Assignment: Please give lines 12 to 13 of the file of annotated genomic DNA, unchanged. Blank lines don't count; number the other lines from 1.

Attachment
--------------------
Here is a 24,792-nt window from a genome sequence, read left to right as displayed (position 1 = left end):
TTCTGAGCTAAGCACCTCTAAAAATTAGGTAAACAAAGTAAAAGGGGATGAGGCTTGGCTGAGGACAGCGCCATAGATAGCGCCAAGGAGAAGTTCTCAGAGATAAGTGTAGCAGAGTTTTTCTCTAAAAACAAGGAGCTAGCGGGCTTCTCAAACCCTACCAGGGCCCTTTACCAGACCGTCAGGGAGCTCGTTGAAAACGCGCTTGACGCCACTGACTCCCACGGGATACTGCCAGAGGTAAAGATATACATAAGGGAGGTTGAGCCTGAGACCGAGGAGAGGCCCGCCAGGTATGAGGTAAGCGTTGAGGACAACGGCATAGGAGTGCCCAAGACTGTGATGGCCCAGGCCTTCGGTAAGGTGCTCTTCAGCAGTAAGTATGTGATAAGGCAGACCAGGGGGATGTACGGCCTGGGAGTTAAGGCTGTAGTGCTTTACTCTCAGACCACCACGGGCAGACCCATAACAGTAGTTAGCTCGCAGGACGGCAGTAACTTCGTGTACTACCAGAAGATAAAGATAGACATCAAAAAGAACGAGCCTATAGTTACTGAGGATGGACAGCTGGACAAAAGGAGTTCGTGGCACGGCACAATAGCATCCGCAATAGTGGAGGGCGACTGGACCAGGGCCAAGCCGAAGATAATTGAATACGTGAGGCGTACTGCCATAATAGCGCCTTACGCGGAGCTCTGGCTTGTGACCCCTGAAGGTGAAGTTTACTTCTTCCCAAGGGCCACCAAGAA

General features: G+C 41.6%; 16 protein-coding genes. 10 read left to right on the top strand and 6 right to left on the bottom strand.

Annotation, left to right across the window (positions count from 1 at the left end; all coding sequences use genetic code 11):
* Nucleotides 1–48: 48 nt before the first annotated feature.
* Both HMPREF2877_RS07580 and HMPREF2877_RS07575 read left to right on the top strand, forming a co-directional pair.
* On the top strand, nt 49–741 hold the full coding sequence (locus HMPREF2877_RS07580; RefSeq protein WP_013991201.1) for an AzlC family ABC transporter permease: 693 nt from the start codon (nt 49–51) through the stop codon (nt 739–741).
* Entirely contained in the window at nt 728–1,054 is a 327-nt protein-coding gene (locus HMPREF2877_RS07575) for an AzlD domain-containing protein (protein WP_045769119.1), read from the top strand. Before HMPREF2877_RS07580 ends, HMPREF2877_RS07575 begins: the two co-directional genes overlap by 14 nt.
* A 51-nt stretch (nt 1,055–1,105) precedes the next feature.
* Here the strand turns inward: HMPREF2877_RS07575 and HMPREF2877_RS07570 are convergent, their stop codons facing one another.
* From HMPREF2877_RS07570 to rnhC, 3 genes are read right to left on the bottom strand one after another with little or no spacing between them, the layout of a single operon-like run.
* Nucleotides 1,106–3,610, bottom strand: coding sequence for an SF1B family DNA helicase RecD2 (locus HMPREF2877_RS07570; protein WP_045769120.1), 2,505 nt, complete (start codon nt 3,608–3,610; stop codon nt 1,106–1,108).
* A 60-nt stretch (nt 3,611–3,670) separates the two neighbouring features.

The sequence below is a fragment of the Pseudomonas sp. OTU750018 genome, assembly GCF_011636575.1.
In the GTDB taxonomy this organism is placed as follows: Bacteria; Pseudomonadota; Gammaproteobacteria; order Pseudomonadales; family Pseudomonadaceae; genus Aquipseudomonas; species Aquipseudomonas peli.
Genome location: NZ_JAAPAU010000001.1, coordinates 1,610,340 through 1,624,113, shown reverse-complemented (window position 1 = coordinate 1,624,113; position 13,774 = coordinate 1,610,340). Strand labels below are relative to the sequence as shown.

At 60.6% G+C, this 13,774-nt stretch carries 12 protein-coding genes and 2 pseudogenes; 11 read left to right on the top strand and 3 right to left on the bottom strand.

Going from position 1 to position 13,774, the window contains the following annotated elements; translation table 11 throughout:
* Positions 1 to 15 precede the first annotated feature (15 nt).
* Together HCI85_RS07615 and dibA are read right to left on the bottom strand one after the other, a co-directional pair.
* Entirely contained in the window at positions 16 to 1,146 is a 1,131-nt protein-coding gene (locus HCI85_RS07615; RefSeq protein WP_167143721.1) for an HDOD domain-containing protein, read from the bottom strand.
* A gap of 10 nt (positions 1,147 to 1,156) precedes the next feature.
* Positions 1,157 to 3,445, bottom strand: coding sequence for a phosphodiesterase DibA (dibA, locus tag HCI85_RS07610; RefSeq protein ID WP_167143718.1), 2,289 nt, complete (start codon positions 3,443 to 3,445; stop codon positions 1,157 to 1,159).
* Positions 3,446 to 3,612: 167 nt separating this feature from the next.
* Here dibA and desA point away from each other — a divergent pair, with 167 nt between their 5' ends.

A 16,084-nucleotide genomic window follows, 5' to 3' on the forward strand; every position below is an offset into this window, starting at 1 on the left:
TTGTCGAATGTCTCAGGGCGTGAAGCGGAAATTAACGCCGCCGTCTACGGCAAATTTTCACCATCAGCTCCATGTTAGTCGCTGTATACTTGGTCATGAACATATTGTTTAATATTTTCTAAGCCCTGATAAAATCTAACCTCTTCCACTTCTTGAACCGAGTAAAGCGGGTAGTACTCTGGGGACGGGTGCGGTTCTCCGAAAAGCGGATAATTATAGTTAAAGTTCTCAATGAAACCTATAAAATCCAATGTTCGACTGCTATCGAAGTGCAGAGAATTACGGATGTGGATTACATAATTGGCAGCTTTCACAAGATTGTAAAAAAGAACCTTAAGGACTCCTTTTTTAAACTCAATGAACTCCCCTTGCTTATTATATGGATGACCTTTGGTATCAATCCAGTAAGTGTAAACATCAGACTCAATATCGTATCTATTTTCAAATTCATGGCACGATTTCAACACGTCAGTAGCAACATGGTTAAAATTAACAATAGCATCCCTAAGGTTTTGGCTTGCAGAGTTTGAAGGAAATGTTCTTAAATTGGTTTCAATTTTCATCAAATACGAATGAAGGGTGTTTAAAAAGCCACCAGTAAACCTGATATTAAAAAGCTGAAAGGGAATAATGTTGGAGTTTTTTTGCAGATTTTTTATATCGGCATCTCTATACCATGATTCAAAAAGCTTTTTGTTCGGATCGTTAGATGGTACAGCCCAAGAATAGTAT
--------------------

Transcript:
* Nucleotides 1,106–3,610, bottom strand: coding sequence for an SF1B family DNA helicase RecD2 (locus HMPREF2877_RS07570; protein WP_045769120.1), 2,505 nt, complete (start codon nt 3,608–3,610; stop codon nt 1,106–1,108).
* A 60-nt stretch (nt 3,611–3,670) separates the two neighbouring features.